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Marriott International – which revealed last year, just after it acquired the Starwood hotel chain, that some 500 million guests accounts created in its SPG membership database had been compromised – is, unfortunately, in good company. Hacks have rattled Sony, Yahoo, Equifax, Target and other major corporations, as well as the Democratic Party, the CIA and the NSA.
That brick-and-mortar companies get hacked may not be surprising. But do digital natives – companies like Google, Microsoft, Yahoo or Apple – have any leg up on the legacy firms?
Bob Sullivan, a noted author and broadcaster on cybersecurity and consumer fraud, is the host of the popular Breach podcast which focused its highly successful first season on the details of the 2013 Yahoo data breach and is now exploring the Equifax hack of 2017.
Sullivan spoke to Karma Contributing Editor Michael Moran.
Michael Moran: Are digital native companies any better at fighting off data breaches and hacks than legacy companies that get hacked on a regular basis?
Bob Sullivan: You would like to hope that would be the case So I guess that there might be some examples of that.
Just a couple of things: If you’re a digital native company, maybe that means you’ve built your apps and your software from the ground up with digital consumers in mind. But every app that’s been created, just because of the economic forces, they think about features first and security last. That’s just what happens.
The one advantage I would say a digital native organization would have is that they don’t have these legacy computers lying around.
I’m right now in the midst of doing a deep dive into the Equifax Inc. hack, and a congressional report that I was just reading pointed out that they were on this heavy acquisition trail for the past 10 years or so, which meant some of their products were dated as far back as a Sun Solaris web server. The code was custom-written. Only a couple of people could update it and certainly apply any security patches if there was middleware involved or whatnot. So that gets complicated when you have older machines lying around.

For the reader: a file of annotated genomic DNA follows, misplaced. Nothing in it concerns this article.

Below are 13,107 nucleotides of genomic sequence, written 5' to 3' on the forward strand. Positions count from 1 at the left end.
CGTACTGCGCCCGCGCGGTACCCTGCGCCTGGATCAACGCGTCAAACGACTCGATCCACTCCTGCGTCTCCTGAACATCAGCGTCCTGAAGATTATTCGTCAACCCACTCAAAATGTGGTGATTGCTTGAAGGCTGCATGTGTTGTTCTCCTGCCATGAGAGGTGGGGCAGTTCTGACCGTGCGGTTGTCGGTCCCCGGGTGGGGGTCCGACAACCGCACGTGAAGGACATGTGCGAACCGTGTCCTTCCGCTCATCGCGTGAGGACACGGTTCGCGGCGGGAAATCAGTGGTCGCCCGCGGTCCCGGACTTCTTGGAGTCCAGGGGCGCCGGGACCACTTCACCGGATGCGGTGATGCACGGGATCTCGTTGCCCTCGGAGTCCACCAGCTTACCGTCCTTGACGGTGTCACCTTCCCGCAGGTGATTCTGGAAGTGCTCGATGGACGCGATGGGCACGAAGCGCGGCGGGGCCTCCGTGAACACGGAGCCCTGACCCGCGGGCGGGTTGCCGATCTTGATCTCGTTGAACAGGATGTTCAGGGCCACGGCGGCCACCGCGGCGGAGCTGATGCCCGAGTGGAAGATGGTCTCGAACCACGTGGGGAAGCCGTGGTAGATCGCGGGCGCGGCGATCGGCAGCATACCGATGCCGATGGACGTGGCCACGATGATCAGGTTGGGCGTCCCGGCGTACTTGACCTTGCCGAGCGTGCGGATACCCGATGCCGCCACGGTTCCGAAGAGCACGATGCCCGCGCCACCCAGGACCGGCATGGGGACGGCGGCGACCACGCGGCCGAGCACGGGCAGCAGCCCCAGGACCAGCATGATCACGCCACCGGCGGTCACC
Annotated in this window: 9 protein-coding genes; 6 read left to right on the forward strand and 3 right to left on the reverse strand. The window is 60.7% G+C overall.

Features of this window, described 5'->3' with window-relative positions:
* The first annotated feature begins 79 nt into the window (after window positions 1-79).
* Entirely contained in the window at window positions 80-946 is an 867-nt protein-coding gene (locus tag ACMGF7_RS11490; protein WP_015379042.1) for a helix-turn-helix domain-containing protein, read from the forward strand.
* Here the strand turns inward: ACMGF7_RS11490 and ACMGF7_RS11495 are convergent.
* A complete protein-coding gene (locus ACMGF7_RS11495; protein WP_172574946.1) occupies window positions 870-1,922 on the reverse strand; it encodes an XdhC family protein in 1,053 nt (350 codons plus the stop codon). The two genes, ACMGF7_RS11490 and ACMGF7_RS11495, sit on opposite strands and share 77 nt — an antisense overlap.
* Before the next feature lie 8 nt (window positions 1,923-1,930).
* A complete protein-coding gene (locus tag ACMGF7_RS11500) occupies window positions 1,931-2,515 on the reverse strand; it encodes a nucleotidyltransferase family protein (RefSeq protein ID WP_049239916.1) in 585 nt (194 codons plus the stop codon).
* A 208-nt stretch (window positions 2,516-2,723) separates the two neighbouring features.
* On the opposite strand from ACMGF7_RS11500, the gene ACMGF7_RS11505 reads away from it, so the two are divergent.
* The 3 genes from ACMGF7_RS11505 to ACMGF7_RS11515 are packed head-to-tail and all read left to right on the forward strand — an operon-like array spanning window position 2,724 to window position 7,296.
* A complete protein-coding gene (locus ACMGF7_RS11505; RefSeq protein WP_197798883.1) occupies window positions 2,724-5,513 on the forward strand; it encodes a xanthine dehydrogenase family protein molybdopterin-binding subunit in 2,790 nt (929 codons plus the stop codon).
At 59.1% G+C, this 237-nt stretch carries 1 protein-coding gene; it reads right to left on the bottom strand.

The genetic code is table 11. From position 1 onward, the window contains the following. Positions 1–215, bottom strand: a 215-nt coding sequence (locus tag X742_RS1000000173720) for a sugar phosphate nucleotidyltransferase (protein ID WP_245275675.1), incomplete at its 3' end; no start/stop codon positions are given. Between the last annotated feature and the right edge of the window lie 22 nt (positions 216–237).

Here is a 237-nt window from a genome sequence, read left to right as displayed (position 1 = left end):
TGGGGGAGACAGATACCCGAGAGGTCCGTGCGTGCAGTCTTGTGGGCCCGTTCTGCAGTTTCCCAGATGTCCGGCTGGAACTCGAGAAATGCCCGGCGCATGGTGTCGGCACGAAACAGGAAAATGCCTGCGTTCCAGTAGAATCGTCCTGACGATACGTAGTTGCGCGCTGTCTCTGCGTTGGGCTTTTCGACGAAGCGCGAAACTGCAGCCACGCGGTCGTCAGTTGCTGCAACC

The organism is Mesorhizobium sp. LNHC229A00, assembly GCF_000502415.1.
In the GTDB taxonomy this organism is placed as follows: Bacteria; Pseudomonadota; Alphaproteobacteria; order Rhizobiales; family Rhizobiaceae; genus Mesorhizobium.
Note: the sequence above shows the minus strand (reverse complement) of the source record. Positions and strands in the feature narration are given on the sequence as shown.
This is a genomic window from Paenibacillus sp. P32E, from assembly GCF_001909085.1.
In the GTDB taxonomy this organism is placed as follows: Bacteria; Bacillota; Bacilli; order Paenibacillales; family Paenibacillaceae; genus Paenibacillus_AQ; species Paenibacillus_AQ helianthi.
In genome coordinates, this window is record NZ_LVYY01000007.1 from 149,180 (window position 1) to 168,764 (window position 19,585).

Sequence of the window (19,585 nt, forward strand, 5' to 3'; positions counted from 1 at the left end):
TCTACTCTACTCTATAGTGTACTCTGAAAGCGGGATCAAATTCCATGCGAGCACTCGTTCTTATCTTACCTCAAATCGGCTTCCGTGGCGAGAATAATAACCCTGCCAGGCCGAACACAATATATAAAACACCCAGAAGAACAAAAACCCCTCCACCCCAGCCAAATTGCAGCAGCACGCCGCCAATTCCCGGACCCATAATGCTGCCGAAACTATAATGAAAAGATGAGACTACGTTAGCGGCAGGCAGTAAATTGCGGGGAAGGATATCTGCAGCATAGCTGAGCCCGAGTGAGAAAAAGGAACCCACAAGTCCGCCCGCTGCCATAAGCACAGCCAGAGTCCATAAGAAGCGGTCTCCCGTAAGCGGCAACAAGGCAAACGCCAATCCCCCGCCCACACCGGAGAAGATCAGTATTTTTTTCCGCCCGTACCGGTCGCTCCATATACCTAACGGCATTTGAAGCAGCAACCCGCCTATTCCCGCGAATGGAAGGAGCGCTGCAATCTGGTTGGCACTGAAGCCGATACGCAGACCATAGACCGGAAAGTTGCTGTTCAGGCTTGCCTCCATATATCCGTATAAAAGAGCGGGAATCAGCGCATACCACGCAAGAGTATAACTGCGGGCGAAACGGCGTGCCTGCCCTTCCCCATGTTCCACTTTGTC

But in general, the same principles always apply here. Most folks have rushed to add features. They rush to get glitz and to get consumers right away, and then the security people show up later and say, “What have you done?” That’s a pretty typical pattern.
Michael Moran: Is there a benchmark that suggests that we should be discounting the value of a company or a product or a stock based on how well they handle their data and their security?
Sullivan: For quite a long while, when there was a big data breach, nothing happened to company stocks. Investors didn’t react at all.
That all changed with Target Corporation. Target was the first incident where an executive, in this case, lost his job. And since then we have seen some pretty big swings.
Equifax’s stock dropped by about a quarter in the weeks after the attack. On the other hand, a year later it was back to where it was. So what was the real financial cost? The real financial cost, most of it, was actually born by cyber insurance.
So that’s a discussion that I have with a lot of my computer engineering friends who will tell you in boardrooms across America there is this calculation between what would it cost to really secure our systems, and what would it cost to just buy insurance against them? And that calculation often goes the way you would expect it to. The cheaper option wins. So sometimes insurance wins out over security.
One of the biggest data breaches a couple of years ago that I’ll bet you never heard of involved Zappos. Zappos lost all its customers’ passwords.
And the reason you haven’t really heard about it is because, first of all, Zappos responded very, very promptly with very, very upfront information. And second of all, because Zappos had a huge wellspring of positive energy from its consumers, it had built up trust over the years. People like Zappos. And so when something bad happened they had that emotional bank account, if you will, to draw from. That positive PR.
Equifax had none of that. And so Equifax just isn’t going to get any of that.
I do think that computer security isn’t isolated. And it’s the kind of thing where if customers trust you and you have trust built up, they’ll give you a mulligan on an incident like this as long as you’re up front about it. And that is possible.
Not every incident has to be so existentially threatening, but you have to have built up the goodwill ahead of time. I think that’s really important.